Does Weather Affect Tree Health In Marietta?
When you get rainy, humid weather like Marietta, there’s no doubt weather can affect tree health in the area. Even trees that thrive in these conditions and find themselves native to the area for these reasons aren’t prone to the fungi that also thrive in these conditions or the heavy rainfall that pulls down branches and, in the worst cases, the whole tree.
Another common weather problem for trees and other damages in the area are tornadoes. While many cities and states are tornado-prone, Marietta, in particular, has it worse. Sitting at 289.44, not only is Marietta’s tornado index higher than the U.S. average of 136.45, but it is also higher than the Georgia average of 179.92, making it more susceptible to tornadoes than any other city in the U.S.
What If Dead Trees Are Near Power Lines In Marietta?
According to easement and right-of-way agreements, Marietta’s electrical company Cobb EMC is allowed access to private properties to maintain their distribution system — meaning trimming (tree branches/leaves within 15 feet of power line) and removal (in cases where the whole tree is within 15 feet of primary wires) of trees that are a threat to power lines and/or utility wires.
If/when property owners realize their tree (whether branches or whole tree) is in this 15-foot radius, they are expected to call their utility company representative and mark the tree with ribbon, paint, and/or tape, and remove any nearby objects that can be damaged in the removal process.
How Much Does Tree Removal Usually Cost in Marietta?
Keeping in mind that estimates can be influenced in either direction based on several cost factors relevant to your tree and property, the average cost of tree removal in Marietta is around $730 and ranges from $270 to $1,190.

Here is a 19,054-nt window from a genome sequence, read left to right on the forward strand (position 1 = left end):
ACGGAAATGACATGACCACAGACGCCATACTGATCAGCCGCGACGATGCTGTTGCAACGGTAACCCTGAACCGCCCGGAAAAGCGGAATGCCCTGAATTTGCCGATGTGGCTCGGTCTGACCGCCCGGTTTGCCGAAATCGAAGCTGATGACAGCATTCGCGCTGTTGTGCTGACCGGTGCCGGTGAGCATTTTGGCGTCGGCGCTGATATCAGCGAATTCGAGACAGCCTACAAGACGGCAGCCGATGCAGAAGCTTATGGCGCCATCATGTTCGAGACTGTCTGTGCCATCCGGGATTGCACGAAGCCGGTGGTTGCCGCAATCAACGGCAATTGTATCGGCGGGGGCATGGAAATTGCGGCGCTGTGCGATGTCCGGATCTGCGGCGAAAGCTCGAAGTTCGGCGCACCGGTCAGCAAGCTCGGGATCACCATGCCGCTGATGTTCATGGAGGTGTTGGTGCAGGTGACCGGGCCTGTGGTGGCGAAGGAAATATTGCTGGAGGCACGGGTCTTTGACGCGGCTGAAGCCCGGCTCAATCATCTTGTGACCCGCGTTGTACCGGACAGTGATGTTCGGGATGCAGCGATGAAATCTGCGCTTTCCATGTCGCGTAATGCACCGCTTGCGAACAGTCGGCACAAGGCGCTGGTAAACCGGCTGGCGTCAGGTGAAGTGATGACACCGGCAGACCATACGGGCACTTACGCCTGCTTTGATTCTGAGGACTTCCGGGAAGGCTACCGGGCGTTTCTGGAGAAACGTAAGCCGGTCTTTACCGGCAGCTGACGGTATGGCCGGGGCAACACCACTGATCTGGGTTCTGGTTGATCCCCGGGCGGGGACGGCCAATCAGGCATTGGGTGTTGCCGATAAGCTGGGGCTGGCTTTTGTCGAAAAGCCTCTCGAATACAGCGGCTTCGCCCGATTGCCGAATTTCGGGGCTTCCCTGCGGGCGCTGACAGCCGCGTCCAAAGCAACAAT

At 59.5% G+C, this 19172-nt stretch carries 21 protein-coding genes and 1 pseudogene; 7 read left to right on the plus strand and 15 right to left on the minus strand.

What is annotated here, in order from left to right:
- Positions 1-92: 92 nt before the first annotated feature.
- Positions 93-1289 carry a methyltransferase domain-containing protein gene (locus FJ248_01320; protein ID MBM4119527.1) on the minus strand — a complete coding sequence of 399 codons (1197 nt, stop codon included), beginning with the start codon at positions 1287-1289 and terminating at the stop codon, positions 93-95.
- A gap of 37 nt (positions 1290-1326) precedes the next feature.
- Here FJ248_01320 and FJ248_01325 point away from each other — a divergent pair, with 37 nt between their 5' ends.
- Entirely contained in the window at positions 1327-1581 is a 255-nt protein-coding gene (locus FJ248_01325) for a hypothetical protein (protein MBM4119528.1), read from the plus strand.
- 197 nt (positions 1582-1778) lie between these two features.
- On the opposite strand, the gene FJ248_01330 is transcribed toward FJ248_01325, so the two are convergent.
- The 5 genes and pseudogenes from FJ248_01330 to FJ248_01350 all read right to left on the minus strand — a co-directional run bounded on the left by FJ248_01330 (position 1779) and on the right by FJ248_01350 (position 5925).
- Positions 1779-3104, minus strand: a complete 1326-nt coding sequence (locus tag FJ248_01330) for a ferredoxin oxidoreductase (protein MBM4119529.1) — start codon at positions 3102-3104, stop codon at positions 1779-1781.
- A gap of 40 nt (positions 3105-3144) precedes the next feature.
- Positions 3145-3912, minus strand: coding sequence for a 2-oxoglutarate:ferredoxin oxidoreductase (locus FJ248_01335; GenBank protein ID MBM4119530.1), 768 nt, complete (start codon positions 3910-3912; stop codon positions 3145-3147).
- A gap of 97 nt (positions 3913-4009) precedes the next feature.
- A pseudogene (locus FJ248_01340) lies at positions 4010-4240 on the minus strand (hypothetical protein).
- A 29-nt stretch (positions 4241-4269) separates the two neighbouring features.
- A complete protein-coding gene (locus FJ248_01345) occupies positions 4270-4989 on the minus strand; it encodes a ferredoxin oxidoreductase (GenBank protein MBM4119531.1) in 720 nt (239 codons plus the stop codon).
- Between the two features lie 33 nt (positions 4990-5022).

Land and Lot Clearing
What many property owners forget to consider when calculating tree removal costs is the clearing of tree stumps, boulders, and debris in addition to their main tree. While you can always opt out of this extra service, it can be extremely helpful in restoring your property to its original state.
The average cost of Land and Lot Clearing in Marietta is $87.50 (or between $50 and $125) per stump removed, $3,824.94 (or between $2,428.27 and $5,221.60) per acre, and/or approximately $85 an hour (or between $50 and $120 per hour).
With common Marietta trees like maple, American beech, and American elm averaging more than 60 feet in height, chances are this cost factor will play a part in how much you pay for your tree removal. Based on tree removal cost averages, property owners are looking at about $12 a foot in many cases. For smaller trees that are 30 feet or shorter, you can expect to pay around $250. For trees around 30 to 60 feet in length, pricing can range from $300 to $700, and trees over 60 feet can cost as much as $1,800 or as little as $700.
Another factor to consider is whether your tree is still standing and you want to remove it or if it has already fallen, and you want to remove it from your property.
If the tree has fallen already, average costs can range from a fixed fee of $400 to $1,200 (averaging $800) for a tree under 30 feet. However, when your tree is still standing, you can expect to pay a fixed fee between $374.51 and $964.96 (averaging $669.74) for a tree under 30 feet.